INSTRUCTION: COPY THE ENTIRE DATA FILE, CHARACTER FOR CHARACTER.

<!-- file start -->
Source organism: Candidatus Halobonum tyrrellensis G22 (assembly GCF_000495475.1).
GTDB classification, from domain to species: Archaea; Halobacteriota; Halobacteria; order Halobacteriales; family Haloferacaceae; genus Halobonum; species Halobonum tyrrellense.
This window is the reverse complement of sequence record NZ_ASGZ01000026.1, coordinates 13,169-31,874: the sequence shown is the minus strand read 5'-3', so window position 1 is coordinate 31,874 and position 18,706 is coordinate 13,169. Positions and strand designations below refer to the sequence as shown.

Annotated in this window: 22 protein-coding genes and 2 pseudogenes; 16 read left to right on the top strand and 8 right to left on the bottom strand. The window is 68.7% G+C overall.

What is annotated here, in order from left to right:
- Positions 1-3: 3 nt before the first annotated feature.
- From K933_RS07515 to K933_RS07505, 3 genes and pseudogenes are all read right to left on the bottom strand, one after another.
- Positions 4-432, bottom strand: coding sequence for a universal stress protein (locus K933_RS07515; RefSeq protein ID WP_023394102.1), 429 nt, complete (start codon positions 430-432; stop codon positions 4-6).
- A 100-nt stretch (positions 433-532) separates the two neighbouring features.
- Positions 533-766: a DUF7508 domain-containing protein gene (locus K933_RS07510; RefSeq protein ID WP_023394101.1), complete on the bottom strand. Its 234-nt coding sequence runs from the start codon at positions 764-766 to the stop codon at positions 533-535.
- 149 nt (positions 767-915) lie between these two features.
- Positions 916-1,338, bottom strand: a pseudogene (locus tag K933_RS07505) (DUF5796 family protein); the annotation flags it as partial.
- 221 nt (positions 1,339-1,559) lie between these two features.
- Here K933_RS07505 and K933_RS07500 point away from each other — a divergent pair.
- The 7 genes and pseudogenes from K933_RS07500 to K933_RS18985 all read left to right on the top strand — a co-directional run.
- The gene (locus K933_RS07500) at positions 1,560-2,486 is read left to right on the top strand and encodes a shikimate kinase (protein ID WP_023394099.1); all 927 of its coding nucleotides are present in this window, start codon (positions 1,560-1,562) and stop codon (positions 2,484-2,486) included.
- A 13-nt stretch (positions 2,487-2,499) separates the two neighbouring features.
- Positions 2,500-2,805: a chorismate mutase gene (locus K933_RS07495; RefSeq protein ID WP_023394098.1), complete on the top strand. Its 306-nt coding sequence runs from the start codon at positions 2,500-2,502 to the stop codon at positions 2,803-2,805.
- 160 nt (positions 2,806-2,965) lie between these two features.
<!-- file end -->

Source organism: Candidatus Halobonum tyrrellensis G22 (assembly GCF_000495475.1).
GTDB classification, from domain to species: Archaea; Halobacteriota; Halobacteria; order Halobacteriales; family Haloferacaceae; genus Halobonum; species Halobonum tyrrellense.
This window is the reverse complement of sequence record NZ_ASGZ01000026.1, coordinates 13,169-31,874: the sequence shown is the minus strand read 5'-3', so window position 1 is coordinate 31,874 and position 18,706 is coordinate 13,169. Positions and strand designations below refer to the sequence as shown.

Annotated in this window: 22 protein-coding genes and 2 pseudogenes; 16 read left to right on the top strand and 8 right to left on the bottom strand. The window is 68.7% G+C overall.

What is annotated here, in order from left to right:
- Positions 1-3: 3 nt before the first annotated feature.
- From K933_RS07515 to K933_RS07505, 3 genes and pseudogenes are all read right to left on the bottom strand, one after another.
- Positions 4-432, bottom strand: coding sequence for a universal stress protein (locus K933_RS07515; RefSeq protein ID WP_023394102.1), 429 nt, complete (start codon positions 430-432; stop codon positions 4-6).
- A 100-nt stretch (positions 433-532) separates the two neighbouring features.
- Positions 533-766: a DUF7508 domain-containing protein gene (locus K933_RS07510; RefSeq protein ID WP_023394101.1), complete on the bottom strand. Its 234-nt coding sequence runs from the start codon at positions 764-766 to the stop codon at positions 533-535.
- 149 nt (positions 767-915) lie between these two features.
- Positions 916-1,338, bottom strand: a pseudogene (locus tag K933_RS07505) (DUF5796 family protein); the annotation flags it as partial.
- 221 nt (positions 1,339-1,559) lie between these two features.
- Here K933_RS07505 and K933_RS07500 point away from each other — a divergent pair.
- The 7 genes and pseudogenes from K933_RS07500 to K933_RS18985 all read left to right on the top strand — a co-directional run.
- The gene (locus K933_RS07500) at positions 1,560-2,486 is read left to right on the top strand and encodes a shikimate kinase (protein ID WP_023394099.1); all 927 of its coding nucleotides are present in this window, start codon (positions 1,560-1,562) and stop codon (positions 2,484-2,486) included.
- A 13-nt stretch (positions 2,487-2,499) separates the two neighbouring features.
- Positions 2,500-2,805: a chorismate mutase gene (locus K933_RS07495; RefSeq protein ID WP_023394098.1), complete on the top strand. Its 306-nt coding sequence runs from the start codon at positions 2,500-2,502 to the stop codon at positions 2,803-2,805.
- 160 nt (positions 2,806-2,965) lie between these two features.